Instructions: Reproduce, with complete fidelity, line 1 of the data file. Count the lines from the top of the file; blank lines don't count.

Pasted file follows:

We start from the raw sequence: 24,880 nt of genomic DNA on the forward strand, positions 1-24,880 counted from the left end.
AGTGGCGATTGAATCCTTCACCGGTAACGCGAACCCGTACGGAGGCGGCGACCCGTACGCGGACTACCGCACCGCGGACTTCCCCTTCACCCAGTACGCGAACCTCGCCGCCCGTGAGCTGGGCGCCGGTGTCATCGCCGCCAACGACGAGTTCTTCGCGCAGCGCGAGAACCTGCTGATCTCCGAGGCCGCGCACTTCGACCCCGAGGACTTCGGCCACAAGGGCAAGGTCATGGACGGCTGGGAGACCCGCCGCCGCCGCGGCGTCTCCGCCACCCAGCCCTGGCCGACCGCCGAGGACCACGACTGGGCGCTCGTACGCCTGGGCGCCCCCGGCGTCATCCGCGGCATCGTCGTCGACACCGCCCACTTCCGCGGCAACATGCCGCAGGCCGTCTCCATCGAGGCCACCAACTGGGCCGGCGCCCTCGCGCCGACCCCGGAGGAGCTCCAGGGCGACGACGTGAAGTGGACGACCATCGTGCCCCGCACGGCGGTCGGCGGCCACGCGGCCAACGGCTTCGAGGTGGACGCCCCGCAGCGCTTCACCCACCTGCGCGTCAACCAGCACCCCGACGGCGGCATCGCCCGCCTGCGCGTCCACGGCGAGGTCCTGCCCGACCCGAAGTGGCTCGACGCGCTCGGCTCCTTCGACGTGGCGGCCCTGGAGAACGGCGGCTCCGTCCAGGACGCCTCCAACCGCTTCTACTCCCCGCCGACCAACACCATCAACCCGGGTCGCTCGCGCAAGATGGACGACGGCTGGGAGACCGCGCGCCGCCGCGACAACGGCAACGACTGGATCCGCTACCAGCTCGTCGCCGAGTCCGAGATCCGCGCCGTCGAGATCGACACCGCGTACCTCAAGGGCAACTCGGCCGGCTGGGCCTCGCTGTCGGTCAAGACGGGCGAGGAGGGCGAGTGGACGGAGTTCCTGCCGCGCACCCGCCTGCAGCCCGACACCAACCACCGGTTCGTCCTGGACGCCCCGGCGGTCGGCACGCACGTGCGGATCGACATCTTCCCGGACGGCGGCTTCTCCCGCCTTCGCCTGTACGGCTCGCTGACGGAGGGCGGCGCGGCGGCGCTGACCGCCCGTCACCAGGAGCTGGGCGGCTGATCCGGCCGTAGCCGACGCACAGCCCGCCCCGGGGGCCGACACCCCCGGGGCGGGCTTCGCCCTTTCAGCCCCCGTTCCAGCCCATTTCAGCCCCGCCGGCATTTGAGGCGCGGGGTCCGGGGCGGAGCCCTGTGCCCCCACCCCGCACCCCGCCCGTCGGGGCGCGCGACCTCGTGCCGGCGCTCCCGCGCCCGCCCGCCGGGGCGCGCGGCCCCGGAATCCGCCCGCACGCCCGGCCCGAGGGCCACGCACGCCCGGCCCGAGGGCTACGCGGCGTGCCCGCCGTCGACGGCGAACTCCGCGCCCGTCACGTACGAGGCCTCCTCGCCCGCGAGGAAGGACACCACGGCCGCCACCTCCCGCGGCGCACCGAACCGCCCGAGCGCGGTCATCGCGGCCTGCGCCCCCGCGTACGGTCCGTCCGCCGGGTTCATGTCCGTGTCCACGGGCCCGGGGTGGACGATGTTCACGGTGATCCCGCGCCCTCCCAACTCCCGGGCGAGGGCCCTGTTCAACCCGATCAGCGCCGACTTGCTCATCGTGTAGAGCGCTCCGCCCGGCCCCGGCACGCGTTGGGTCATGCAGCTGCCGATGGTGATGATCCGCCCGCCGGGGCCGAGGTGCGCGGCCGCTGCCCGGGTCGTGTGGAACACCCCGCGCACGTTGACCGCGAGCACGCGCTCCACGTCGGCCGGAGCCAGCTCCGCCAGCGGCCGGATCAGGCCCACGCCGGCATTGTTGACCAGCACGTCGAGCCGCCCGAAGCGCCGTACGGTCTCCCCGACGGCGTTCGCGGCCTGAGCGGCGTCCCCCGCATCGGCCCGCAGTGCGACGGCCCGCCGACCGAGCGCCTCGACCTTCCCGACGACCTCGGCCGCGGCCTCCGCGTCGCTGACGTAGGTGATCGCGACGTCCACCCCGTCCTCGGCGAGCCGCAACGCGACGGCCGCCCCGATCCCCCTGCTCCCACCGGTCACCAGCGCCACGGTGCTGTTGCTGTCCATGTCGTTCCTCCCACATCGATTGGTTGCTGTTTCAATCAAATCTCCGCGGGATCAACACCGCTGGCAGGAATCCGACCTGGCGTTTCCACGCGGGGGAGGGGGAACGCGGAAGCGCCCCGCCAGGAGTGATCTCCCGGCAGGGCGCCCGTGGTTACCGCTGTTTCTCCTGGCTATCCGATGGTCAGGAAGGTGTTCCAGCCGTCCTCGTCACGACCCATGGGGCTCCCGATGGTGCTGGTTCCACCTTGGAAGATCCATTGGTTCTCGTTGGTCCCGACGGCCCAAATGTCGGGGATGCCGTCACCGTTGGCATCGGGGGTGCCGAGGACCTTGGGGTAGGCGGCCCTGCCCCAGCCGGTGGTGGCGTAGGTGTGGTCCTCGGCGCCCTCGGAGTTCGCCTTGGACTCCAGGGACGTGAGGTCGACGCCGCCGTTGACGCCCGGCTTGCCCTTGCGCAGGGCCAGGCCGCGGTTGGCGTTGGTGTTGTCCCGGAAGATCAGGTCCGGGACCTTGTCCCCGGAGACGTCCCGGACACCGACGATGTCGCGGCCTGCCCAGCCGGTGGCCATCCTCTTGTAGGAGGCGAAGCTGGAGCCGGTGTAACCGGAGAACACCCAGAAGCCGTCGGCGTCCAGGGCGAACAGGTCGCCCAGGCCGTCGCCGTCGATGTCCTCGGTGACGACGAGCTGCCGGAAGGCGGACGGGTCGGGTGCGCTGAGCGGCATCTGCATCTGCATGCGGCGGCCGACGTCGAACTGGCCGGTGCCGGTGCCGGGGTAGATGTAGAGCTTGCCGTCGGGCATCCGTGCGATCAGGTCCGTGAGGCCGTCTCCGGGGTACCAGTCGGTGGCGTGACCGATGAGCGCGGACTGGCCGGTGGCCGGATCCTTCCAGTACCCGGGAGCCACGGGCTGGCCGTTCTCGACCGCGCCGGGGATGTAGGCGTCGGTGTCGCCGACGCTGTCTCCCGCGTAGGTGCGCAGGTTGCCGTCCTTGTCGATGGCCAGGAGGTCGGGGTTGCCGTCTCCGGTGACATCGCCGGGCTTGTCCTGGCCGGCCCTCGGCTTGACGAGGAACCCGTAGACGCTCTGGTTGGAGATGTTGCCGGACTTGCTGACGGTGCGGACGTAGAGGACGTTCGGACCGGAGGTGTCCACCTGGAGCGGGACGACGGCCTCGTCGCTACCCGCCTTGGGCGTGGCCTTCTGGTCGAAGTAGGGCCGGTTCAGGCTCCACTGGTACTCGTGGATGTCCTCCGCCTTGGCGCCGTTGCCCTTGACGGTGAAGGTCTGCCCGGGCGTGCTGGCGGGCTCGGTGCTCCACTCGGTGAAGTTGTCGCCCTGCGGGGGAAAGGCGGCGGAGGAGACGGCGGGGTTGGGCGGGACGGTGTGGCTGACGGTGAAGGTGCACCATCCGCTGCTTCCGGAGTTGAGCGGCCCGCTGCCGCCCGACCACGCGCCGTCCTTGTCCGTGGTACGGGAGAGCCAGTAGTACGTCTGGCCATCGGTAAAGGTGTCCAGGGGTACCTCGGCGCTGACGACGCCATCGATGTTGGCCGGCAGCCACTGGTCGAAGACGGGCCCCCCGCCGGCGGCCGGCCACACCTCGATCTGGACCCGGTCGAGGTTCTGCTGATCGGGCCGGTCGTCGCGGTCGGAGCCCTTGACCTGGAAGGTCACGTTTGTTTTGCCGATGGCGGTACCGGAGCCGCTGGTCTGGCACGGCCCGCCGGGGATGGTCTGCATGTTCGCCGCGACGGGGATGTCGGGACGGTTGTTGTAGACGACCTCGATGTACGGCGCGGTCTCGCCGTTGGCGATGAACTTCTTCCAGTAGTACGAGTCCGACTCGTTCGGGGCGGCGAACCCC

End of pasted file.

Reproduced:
We start from the raw sequence: 24,880 nt of genomic DNA on the forward strand, positions 1-24,880 counted from the left end.